I have retiree insurance from my previous job, and I will be turning 65 in a few months. Do I have to sign up for Medicare even though I already have coverage?Jean (Yakima, WA)
If you have retiree insurance, it is a good idea to sign up for Medicare when you become eligible. According to Medicare rules, retiree insurance pays secondary to Medicare. This means that Medicare pays first for your health care, and then your retiree coverage pays for some or all of the costs that Medicare did not cover. If you do not sign up for Medicare, you may have problems accessing coverage. There are a few things to consider.
First, if you become eligible for Medicare and don’t sign up, your retiree policy may not cover you. Many retiree policies require you to sign up for Medicare Part A (hospital insurance) and Part B (medical insurance) and may not make payment until Medicare does. If your retiree policy does cover your health care costs, it may later recoup payments it made when Medicare was supposed to pay primary.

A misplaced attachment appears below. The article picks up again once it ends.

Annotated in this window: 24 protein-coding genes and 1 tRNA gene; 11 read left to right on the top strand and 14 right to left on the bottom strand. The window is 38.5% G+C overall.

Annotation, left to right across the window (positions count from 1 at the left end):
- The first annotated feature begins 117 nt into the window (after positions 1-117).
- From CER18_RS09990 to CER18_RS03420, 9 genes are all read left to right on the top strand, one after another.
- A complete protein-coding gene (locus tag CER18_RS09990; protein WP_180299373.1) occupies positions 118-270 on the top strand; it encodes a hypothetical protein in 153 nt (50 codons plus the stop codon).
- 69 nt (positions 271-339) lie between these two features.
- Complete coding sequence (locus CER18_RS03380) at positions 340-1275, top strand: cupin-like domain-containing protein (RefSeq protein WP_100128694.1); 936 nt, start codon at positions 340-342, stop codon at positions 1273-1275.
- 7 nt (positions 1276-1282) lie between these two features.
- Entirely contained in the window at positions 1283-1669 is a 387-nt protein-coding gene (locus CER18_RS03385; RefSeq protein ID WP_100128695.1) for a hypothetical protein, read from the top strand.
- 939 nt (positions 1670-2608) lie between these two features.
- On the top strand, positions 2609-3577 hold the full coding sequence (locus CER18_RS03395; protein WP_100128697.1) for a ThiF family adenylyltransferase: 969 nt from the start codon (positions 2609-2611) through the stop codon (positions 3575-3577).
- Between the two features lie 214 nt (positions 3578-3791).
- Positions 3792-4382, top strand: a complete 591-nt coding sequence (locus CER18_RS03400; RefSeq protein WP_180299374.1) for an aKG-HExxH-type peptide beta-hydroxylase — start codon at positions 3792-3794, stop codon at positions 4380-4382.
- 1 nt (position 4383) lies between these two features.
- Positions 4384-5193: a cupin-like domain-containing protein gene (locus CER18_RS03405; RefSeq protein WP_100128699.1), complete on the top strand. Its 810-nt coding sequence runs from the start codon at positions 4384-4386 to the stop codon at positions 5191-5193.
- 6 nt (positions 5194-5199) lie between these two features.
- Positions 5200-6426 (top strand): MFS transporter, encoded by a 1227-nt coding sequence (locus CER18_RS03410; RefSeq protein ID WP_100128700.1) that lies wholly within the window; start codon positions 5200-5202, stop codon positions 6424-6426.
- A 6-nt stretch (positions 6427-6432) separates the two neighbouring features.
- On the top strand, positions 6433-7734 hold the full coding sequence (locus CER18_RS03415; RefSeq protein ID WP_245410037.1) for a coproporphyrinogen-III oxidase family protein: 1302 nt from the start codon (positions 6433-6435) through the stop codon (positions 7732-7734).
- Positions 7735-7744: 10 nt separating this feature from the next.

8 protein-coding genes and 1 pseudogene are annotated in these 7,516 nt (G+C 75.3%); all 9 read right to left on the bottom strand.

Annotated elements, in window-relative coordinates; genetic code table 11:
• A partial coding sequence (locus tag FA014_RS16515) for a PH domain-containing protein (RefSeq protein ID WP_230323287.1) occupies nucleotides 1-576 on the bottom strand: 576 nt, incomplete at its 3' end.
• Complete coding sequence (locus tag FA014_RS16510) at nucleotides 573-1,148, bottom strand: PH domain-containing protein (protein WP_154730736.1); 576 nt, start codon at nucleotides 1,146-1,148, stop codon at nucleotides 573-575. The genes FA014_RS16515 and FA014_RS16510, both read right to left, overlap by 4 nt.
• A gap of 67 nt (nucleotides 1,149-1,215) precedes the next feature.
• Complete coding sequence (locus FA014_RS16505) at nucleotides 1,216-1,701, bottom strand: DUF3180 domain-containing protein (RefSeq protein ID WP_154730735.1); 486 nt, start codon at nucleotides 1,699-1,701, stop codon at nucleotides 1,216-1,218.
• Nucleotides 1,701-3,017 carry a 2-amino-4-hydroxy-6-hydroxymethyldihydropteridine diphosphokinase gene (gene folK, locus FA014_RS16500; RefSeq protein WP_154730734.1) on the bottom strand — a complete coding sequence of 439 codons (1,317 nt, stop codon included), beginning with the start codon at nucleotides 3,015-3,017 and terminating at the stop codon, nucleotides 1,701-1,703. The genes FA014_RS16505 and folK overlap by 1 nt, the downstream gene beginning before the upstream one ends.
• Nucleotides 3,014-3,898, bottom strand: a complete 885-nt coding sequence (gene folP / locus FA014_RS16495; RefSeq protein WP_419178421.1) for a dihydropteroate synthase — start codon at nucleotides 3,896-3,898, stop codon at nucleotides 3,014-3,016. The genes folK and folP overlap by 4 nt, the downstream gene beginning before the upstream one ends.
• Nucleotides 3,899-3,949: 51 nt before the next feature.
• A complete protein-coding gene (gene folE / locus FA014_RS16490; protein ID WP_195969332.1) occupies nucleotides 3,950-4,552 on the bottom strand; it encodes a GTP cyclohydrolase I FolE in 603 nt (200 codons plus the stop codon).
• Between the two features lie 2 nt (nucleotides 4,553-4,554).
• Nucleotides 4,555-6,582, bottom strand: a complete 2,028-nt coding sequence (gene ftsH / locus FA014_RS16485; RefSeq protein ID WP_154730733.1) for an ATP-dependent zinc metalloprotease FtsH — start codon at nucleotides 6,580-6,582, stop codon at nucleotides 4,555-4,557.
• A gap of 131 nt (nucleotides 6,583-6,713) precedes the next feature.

Another consequence of not signing up for Medicare is the possibility of a late enrollment penalty (LEP). An individual can be subject to an LEP if they do not sign up for Medicare when they are first eligible to do so. You can avoid a late enrollment penalty by signing up for Medicare three months before or up to three months after you turn 65.
Note that some retiree policies provide creditable prescription drug coverage. Creditable coverage means that your coverage is as good as or better than Medicare Part D prescription drug coverage. If you have creditable drug coverage through your retiree plan, you can choose not to sign up for a Part D plan and not face a late enrollment penalty later should you lose your retiree coverage and decide to enroll in a Part D plan.
The takeaway point is that you should sign up for Medicare Part A and Part B when you are first eligible. Check with your former employer to find out if you have creditable drug coverage before deciding whether to sign up for a Part D plan.